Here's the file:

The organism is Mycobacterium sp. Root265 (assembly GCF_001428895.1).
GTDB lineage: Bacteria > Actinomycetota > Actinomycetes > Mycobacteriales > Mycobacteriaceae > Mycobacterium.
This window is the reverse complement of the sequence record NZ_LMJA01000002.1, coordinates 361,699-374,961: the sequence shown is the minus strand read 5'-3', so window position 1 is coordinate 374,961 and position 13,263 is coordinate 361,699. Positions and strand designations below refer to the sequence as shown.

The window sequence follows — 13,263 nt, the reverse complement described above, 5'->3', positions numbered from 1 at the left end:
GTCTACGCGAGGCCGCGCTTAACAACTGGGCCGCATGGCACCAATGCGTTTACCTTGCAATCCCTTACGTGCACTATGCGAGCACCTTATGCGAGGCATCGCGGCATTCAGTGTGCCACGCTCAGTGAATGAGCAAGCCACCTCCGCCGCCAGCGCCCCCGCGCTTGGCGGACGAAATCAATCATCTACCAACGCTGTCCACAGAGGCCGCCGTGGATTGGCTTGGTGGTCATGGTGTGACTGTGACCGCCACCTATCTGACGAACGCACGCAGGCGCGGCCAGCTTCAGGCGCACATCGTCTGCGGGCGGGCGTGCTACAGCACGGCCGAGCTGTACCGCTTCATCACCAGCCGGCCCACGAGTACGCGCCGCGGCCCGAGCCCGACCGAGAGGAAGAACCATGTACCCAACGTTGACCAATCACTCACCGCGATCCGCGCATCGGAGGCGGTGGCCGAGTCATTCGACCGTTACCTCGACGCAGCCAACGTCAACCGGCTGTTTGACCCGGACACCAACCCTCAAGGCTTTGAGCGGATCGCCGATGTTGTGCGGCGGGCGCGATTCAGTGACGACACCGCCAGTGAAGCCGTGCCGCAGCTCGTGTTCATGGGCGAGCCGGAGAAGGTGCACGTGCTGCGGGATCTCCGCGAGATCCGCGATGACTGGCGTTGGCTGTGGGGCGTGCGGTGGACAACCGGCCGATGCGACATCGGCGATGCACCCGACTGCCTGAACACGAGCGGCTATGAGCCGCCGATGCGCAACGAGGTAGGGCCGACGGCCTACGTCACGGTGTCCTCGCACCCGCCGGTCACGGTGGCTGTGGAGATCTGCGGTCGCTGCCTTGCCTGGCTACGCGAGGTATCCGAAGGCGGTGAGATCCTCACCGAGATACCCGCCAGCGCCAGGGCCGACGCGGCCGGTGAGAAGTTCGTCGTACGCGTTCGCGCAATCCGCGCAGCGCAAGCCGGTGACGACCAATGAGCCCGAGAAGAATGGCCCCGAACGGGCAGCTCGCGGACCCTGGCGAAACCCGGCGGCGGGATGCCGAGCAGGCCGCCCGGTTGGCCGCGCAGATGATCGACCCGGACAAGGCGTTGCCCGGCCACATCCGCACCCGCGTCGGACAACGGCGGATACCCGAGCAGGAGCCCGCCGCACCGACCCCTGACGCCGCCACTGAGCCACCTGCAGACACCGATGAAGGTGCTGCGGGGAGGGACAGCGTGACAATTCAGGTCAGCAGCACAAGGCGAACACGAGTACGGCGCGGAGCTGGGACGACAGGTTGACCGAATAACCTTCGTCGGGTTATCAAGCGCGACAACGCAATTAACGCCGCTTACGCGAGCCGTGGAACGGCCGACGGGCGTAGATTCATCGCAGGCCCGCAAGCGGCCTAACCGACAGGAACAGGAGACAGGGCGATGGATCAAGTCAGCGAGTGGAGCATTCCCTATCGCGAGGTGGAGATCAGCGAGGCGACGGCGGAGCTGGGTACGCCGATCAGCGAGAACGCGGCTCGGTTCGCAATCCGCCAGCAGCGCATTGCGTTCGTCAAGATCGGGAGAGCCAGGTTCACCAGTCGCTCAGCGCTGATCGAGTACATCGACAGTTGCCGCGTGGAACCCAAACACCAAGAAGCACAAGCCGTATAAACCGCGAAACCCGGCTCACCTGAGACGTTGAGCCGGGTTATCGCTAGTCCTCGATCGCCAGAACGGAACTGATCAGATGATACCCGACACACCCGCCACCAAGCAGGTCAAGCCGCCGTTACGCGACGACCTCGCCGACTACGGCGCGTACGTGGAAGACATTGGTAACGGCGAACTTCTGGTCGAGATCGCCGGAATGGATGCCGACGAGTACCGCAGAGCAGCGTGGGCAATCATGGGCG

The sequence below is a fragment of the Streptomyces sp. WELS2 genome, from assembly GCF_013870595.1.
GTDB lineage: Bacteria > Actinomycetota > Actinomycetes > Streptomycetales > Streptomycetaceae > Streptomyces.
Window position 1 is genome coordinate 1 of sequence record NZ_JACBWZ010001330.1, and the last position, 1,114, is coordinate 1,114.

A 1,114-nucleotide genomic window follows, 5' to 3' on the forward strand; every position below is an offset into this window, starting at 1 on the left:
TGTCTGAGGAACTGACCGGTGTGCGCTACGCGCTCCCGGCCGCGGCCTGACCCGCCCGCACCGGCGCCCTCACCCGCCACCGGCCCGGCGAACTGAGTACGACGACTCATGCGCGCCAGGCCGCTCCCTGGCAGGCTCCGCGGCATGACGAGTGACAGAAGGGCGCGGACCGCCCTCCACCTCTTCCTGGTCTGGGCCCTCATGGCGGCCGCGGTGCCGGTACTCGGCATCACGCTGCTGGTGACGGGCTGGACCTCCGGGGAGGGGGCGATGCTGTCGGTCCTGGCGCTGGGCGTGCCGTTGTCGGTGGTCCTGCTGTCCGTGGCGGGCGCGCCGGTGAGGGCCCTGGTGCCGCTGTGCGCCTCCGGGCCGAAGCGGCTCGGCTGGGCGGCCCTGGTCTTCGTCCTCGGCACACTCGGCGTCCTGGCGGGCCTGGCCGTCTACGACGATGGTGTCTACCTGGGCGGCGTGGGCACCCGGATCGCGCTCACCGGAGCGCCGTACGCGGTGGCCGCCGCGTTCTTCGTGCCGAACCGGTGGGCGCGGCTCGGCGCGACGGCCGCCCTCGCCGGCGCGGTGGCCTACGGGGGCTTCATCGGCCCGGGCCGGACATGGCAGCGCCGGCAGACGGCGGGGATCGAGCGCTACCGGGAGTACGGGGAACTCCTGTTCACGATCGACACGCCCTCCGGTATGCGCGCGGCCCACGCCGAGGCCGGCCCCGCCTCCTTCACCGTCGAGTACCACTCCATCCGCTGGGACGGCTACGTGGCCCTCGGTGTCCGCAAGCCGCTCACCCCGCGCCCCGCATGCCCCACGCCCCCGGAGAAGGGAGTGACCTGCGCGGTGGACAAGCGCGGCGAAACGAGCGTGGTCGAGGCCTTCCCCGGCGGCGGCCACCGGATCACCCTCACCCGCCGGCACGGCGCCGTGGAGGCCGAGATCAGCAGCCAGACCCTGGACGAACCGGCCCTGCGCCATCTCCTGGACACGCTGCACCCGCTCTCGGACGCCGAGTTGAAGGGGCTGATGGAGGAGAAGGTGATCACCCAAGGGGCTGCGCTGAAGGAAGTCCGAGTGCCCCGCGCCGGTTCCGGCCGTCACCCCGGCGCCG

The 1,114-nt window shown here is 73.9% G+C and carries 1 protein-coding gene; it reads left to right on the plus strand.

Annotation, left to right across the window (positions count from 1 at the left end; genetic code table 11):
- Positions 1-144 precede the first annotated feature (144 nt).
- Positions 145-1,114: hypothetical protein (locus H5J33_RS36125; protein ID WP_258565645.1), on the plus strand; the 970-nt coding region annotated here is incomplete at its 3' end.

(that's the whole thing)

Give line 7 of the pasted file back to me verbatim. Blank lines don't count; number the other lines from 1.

GTDB lineage: Bacteria > Actinomycetota > Actinomycetes > Streptomycetales > Streptomycetaceae > Streptomyces.